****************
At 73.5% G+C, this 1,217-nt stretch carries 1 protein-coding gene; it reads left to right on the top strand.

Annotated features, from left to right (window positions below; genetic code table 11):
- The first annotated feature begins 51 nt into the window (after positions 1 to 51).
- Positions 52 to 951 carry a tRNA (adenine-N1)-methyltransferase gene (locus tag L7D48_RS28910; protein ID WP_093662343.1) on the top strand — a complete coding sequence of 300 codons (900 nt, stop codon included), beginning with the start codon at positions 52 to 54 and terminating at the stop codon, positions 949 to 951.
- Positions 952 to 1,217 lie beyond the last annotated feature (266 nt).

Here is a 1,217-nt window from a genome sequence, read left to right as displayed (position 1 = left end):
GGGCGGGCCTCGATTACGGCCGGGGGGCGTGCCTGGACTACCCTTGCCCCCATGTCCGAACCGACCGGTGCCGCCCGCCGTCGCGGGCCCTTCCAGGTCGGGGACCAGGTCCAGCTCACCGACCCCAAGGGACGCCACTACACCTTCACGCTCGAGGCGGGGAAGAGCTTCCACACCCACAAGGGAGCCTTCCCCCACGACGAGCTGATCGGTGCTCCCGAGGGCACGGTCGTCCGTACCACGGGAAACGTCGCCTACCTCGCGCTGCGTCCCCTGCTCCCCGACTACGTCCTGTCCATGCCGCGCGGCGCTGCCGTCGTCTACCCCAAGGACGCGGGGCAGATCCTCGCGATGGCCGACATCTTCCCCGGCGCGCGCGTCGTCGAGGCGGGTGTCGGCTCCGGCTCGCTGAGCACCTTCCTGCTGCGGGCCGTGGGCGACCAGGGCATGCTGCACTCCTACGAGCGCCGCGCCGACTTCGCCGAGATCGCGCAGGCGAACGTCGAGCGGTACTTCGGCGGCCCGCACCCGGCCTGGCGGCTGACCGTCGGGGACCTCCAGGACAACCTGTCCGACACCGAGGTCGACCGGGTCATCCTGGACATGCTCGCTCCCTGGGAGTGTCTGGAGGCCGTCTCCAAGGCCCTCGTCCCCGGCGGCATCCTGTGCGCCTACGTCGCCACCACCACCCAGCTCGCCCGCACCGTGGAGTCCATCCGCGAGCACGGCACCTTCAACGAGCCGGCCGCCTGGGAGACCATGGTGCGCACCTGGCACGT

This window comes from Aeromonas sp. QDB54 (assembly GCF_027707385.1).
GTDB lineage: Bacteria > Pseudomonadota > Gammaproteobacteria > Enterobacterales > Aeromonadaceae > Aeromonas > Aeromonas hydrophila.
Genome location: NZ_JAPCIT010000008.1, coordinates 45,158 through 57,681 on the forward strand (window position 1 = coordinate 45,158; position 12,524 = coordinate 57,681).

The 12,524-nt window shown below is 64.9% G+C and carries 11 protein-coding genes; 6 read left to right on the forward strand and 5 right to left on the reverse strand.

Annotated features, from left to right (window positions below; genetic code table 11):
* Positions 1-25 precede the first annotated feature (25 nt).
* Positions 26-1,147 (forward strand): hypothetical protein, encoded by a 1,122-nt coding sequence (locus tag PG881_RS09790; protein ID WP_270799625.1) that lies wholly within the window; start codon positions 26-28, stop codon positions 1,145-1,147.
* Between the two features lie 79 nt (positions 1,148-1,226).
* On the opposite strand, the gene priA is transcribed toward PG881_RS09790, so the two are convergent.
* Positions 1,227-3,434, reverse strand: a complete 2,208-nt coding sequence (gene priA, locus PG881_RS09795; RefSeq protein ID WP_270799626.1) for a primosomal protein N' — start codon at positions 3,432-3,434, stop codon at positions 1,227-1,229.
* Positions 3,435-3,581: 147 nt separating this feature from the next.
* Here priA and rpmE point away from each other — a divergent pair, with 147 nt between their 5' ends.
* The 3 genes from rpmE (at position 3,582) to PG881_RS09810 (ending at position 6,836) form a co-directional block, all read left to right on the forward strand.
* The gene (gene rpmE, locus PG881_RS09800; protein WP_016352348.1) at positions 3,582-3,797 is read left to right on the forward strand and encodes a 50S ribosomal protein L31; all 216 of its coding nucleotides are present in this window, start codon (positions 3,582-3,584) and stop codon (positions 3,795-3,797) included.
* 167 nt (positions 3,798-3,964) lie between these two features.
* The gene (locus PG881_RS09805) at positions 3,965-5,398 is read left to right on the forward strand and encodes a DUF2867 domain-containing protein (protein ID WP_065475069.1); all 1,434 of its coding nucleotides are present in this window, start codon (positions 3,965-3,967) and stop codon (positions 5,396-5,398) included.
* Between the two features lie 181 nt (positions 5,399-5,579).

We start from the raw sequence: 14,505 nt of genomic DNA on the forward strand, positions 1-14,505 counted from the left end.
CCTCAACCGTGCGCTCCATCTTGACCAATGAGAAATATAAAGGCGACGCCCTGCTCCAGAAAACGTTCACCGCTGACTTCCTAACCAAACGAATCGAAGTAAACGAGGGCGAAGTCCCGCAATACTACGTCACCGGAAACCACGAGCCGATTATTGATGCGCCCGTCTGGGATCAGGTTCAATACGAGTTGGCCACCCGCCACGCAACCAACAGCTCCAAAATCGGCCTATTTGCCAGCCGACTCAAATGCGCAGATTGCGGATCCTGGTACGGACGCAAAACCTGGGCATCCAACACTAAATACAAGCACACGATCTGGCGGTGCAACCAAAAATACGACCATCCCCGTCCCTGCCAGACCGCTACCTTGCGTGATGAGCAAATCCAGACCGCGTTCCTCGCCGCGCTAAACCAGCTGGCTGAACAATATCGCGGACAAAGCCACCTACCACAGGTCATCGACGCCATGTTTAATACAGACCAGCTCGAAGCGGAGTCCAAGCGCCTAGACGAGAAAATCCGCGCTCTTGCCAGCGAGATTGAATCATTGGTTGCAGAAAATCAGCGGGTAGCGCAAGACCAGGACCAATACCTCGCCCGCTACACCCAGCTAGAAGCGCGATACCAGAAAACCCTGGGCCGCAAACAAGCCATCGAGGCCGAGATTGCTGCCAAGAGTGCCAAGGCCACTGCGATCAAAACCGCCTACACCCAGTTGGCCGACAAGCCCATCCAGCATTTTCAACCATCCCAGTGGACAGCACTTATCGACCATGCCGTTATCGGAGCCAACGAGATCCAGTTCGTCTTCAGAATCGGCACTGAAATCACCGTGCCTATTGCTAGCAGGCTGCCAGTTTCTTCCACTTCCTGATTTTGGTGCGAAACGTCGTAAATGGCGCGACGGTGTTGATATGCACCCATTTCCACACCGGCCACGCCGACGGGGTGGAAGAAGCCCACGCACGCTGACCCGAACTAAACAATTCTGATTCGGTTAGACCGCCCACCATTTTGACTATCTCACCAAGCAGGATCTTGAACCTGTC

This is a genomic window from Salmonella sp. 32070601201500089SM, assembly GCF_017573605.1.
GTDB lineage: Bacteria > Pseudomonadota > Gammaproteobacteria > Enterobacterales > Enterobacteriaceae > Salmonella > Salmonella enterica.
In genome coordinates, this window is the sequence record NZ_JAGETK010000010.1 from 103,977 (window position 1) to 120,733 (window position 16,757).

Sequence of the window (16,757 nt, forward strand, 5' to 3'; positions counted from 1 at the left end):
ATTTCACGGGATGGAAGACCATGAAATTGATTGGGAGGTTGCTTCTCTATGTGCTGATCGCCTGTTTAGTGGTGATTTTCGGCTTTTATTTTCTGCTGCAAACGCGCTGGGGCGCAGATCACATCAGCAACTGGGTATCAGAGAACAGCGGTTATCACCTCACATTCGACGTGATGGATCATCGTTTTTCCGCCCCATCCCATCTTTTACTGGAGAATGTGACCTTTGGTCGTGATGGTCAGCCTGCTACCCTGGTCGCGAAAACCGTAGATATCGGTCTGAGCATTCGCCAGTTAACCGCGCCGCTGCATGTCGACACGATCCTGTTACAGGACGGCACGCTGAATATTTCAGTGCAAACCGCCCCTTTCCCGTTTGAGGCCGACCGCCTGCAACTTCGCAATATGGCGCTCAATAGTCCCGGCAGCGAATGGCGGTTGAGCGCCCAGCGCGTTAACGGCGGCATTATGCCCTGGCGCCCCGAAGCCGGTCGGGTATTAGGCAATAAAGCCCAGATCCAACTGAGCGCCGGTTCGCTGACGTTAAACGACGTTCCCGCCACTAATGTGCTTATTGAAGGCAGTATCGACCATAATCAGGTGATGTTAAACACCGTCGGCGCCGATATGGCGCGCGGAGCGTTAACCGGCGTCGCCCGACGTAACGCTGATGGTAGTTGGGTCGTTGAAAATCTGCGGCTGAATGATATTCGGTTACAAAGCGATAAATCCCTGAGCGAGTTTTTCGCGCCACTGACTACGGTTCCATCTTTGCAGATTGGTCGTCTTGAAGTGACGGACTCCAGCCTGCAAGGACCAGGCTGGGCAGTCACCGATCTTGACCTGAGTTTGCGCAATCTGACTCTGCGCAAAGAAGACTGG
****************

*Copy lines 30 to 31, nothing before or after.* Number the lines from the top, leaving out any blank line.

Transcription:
Sequence of the window (16,757 nt, forward strand, 5' to 3'; positions counted from 1 at the left end):
ATTTCACGGGATGGAAGACCATGAAATTGATTGGGAGGTTGCTTCTCTATGTGCTGATCGCCTGTTTAGTGGTGATTTTCGGCTTTTATTTTCTGCTGCAAACGCGCTGGGGCGCAGATCACATCAGCAACTGGGTATCAGAGAACAGCGGTTATCACCTCACATTCGACGTGATGGATCATCGTTTTTCCGCCCCATCCCATCTTTTACTGGAGAATGTGACCTTTGGTCGTGATGGTCAGCCTGCTACCCTGGTCGCGAAAACCGTAGATATCGGTCTGAGCATTCGCCAGTTAACCGCGCCGCTGCATGTCGACACGATCCTGTTACAGGACGGCACGCTGAATATTTCAGTGCAAACCGCCCCTTTCCCGTTTGAGGCCGACCGCCTGCAACTTCGCAATATGGCGCTCAATAGTCCCGGCAGCGAATGGCGGTTGAGCGCCCAGCGCGTTAACGGCGGCATTATGCCCTGGCGCCCCGAAGCCGGTCGGGTATTAGGCAATAAAGCCCAGATCCAACTGAGCGCCGGTTCGCTGACGTTAAACGACGTTCCCGCCACTAATGTGCTTATTGAAGGCAGTATCGACCATAATCAGGTGATGTTAAACACCGTCGGCGCCGATATGGCGCGCGGAGCGTTAACCGGCGTCGCCCGACGTAACGCTGATGGTAGTTGGGTCGTTGAAAATCTGCGGCTGAATGATATTCGGTTACAAAGCGATAAATCCCTGAGCGAGTTTTTCGCGCCACTGACTACGGTTCCATCTTTGCAGATTGGTCGTCTTGAAGTGACGGACTCCAGCCTGCAAGGACCAGGCTGGGCAGTCACCGATCTTGACCTGAGTTTGCGCAATCTGACTCTGCGCAAAGAAGACTGG